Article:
ROYAL OAK, Mich. (BP)--Jack Kevorkian, who became the face of the assisted-suicide movement while helping a self-estimated 130 people kill themselves in the 1990s, died June 3.
Kevorkian, 83, passed away in a Royal Oak, Mich., hospital, where he was being treated for heart and kidney problems, according to the Detroit Free Press.
"Dr. Death," as Kevorkian was known, became famous as an assisted-suicide advocate and practitioner. A pathologist, Kevorkian flaunted Michigan law but managed to escape murder convictions in four trials, the Free Press reported. He was convicted of second-degree murder for his part in a 1998 euthanasia death and served eight years and a month before being paroled in 2007.
In a 2006 interview with the Los Angeles Times, Kevorkian said he still supported assisted suicide but thought he should have tried to change the law rather than assist illegally in people's deaths.
While Kevorkian gained widespread media attention and a number of supporters as an advocate for so-called "death with dignity," about 70 percent of those he helped die were not terminally ill, said pro-life, bioethics specialist Wesley Smith in a 2006 article for The Weekly Standard. "Most were disabled and depressed," Smith wrote. "At least five had no discernible illnesses upon autopsy."
Upon learning of Kevorkian's death, Smith wrote on his blog, "Kevorkian was a disturbed man who, I fear, understood his society -- and the media -- all too well. And that may be his legacy. He perceived how far some will bend to rationalize even the most egregious wrongdoing or advocacy if the excuse is relieving suffering. Time will tell if he was also a prophet of a dark utilitarian society to come."
CATHOLIC CHARITIES DROP ADOPTIONS BECAUSE OF CIVIL UNIONS -- Catholic Charities of Rockford, Ill. -- which works with 11 counties -- has decided to stop offering foster care and adoption services rather than violate its religious beliefs in light of Illinois' new civil unions law.
The law, which took effect June 1, would have forced adoption agencies that receive state aid to place some children in homes with same-sex couples. The legislature failed to pass an amendment to the law that would have protected faith-based groups from being forced to violate their deeply held beliefs about which homes are best for kids. "The law of our land has always guaranteed its people freedom of religion," said Penny Wiegert, the Rockford Diocese's director of communication. "Denying this exemption to faith-based agencies leads one to believe that our lawmakers prefer laws that guarantee freedom from religion. We simply cannot compromise the spirit that motivates us to deliver quality professional services to families by letting our state define our religious teachings."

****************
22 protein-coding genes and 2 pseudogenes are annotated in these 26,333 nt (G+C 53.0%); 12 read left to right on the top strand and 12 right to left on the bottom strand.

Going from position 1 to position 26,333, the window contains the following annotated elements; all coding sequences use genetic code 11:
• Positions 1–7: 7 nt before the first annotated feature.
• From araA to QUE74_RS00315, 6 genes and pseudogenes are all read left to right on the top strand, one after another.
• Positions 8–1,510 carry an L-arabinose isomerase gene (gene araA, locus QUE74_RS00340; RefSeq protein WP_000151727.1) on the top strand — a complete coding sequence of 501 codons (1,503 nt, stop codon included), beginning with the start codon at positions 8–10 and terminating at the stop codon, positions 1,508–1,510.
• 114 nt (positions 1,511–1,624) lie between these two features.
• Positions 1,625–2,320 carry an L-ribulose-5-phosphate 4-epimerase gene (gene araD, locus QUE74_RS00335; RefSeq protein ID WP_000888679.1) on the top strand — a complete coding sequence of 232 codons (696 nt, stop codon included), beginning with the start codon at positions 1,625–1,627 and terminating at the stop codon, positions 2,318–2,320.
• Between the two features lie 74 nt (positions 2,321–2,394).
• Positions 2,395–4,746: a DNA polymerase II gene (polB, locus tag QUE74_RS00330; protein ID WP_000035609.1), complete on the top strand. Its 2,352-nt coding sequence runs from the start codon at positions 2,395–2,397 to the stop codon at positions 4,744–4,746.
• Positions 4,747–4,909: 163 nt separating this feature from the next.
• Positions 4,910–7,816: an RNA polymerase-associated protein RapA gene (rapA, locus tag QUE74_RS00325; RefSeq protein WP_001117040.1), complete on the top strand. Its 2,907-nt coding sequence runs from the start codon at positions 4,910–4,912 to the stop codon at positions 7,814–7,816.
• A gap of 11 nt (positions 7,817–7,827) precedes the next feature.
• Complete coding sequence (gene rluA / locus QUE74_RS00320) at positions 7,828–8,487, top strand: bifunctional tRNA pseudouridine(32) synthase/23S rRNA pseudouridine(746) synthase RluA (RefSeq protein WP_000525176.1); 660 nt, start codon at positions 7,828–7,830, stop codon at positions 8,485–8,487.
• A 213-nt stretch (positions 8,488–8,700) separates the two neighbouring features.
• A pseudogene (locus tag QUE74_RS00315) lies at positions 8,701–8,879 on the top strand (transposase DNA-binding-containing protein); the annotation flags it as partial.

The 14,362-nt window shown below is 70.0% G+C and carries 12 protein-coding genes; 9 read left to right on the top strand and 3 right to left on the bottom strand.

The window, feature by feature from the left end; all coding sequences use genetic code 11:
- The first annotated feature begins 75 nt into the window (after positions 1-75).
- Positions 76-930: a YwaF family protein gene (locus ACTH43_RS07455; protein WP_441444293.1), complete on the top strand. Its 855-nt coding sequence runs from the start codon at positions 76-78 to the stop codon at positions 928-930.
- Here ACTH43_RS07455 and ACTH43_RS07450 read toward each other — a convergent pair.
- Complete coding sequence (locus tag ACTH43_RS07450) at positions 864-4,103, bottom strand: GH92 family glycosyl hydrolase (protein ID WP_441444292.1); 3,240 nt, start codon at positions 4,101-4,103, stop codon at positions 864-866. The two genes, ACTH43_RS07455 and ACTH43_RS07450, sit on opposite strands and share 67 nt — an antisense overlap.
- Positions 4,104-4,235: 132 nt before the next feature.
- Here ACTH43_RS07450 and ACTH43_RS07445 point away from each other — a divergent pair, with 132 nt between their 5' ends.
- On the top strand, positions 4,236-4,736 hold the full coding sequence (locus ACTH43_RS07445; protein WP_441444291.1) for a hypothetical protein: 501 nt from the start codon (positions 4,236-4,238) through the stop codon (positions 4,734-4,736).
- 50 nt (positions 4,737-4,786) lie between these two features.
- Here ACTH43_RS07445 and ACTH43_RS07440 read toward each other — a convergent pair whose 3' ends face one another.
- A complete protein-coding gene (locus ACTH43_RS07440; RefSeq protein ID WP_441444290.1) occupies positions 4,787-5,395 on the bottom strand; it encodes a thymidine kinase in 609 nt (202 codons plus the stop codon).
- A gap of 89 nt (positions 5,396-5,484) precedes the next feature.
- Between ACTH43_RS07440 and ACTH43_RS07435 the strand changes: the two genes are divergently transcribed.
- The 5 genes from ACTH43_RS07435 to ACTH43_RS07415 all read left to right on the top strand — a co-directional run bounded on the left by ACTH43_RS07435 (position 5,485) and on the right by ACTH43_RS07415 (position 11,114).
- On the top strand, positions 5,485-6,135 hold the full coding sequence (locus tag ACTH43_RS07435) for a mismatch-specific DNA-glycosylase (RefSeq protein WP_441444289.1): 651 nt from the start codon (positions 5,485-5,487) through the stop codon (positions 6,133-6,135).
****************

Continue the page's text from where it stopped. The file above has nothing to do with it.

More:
Catholic Charities of Boston also chose to drop its adoption services when Massachusetts legalized "same-sex marriage."
YOUNGER GENERATION STRONG ON LIFE ISSUE -- The 18- to 34-year-old generation leads all age groups in the percentage (53) that believes abortion is morally wrong, according to a new Gallup poll. And just 31 percent of that age group says abortion should be legal under any circumstance. The annual Gallup poll on abortion, released May 23, found that 42 percent of young people identify as "pro-life," but a closer look at the numbers show that "pro-choice" doesn't mean support for abortion at all times and for any reason.
"The tide is turning in America," said Kristan Hawkins, executive director of Students for Life of America. "More and more young people want abortion to be illegal."
Jonathan Rogers, field coordinator for National Right to Life, said the challenge is to get young adults to take their pro-life views with them to the polls.
"In 2008, what young voters marked on their ballots did not line up with their instincts," he said. "One of the most pro-life generations ever voted for one of the most pro-abortion candidates ever. The pro-life movement can and should be doing everything possible to educate younger voters right now, to buttress their instincts with substance."
The Kevorkian brief was compiled by Tom Strode, Washington bureau chief for Baptist Press. The other two briefs are courtesy of World News Service.
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